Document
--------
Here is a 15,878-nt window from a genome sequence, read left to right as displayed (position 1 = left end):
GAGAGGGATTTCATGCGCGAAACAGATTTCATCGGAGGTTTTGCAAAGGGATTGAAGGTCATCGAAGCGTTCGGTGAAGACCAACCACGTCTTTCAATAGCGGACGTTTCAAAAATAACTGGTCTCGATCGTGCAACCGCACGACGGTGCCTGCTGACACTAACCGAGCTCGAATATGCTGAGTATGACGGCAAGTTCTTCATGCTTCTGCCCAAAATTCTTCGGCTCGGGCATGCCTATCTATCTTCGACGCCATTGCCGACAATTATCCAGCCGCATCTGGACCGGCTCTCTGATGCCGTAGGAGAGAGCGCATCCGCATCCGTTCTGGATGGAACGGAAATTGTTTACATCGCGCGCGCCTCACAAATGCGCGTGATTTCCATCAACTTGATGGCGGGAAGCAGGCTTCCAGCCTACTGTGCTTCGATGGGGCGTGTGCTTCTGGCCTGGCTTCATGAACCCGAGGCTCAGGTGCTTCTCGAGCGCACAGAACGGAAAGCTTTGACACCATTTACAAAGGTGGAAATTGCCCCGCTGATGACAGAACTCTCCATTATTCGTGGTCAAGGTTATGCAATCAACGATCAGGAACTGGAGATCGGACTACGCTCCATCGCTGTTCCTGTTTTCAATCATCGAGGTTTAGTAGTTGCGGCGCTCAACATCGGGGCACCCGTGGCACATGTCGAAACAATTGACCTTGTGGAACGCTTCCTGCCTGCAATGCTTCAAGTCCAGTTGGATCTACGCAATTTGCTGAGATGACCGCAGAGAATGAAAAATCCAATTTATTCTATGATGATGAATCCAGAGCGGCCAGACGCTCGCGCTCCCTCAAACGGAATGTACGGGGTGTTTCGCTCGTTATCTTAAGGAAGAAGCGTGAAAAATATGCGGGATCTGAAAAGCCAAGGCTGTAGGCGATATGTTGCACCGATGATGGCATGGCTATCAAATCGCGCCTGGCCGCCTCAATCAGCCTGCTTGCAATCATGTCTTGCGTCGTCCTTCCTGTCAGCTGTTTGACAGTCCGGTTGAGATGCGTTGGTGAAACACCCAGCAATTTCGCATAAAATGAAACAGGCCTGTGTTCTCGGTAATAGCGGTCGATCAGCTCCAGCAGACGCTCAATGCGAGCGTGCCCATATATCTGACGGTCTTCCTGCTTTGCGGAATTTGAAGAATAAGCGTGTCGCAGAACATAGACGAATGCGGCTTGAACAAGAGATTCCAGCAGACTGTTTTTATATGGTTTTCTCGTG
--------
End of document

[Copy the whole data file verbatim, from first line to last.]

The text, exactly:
Here is a 15,878-nt window from a genome sequence, read left to right as displayed (position 1 = left end):
GAGAGGGATTTCATGCGCGAAACAGATTTCATCGGAGGTTTTGCAAAGGGATTGAAGGTCATCGAAGCGTTCGGTGAAGACCAACCACGTCTTTCAATAGCGGACGTTTCAAAAATAACTGGTCTCGATCGTGCAACCGCACGACGGTGCCTGCTGACACTAACCGAGCTCGAATATGCTGAGTATGACGGCAAGTTCTTCATGCTTCTGCCCAAAATTCTTCGGCTCGGGCATGCCTATCTATCTTCGACGCCATTGCCGACAATTATCCAGCCGCATCTGGACCGGCTCTCTGATGCCGTAGGAGAGAGCGCATCCGCATCCGTTCTGGATGGAACGGAAATTGTTTACATCGCGCGCGCCTCACAAATGCGCGTGATTTCCATCAACTTGATGGCGGGAAGCAGGCTTCCAGCCTACTGTGCTTCGATGGGGCGTGTGCTTCTGGCCTGGCTTCATGAACCCGAGGCTCAGGTGCTTCTCGAGCGCACAGAACGGAAAGCTTTGACACCATTTACAAAGGTGGAAATTGCCCCGCTGATGACAGAACTCTCCATTATTCGTGGTCAAGGTTATGCAATCAACGATCAGGAACTGGAGATCGGACTACGCTCCATCGCTGTTCCTGTTTTCAATCATCGAGGTTTAGTAGTTGCGGCGCTCAACATCGGGGCACCCGTGGCACATGTCGAAACAATTGACCTTGTGGAACGCTTCCTGCCTGCAATGCTTCAAGTCCAGTTGGATCTACGCAATTTGCTGAGATGACCGCAGAGAATGAAAAATCCAATTTATTCTATGATGATGAATCCAGAGCGGCCAGACGCTCGCGCTCCCTCAAACGGAATGTACGGGGTGTTTCGCTCGTTATCTTAAGGAAGAAGCGTGAAAAATATGCGGGATCTGAAAAGCCAAGGCTGTAGGCGATATGTTGCACCGATGATGGCATGGCTATCAAATCGCGCCTGGCCGCCTCAATCAGCCTGCTTGCAATCATGTCTTGCGTCGTCCTTCCTGTCAGCTGTTTGACAGTCCGGTTGAGATGCGTTGGTGAAACACCCAGCAATTTCGCATAAAATGAAACAGGCCTGTGTTCTCGGTAATAGCGGTCGATCAGCTCCAGCAGACGCTCAATGCGAGCGTGCCCATATATCTGACGGTCTTCCTGCTTTGCGGAATTTGAAGAATAAGCGTGTCGCAGAACATAGACGAATGCGGCTTGAACAAGAGATTCCAGCAGACTGTTTTTATATGGTTTTCTCGTG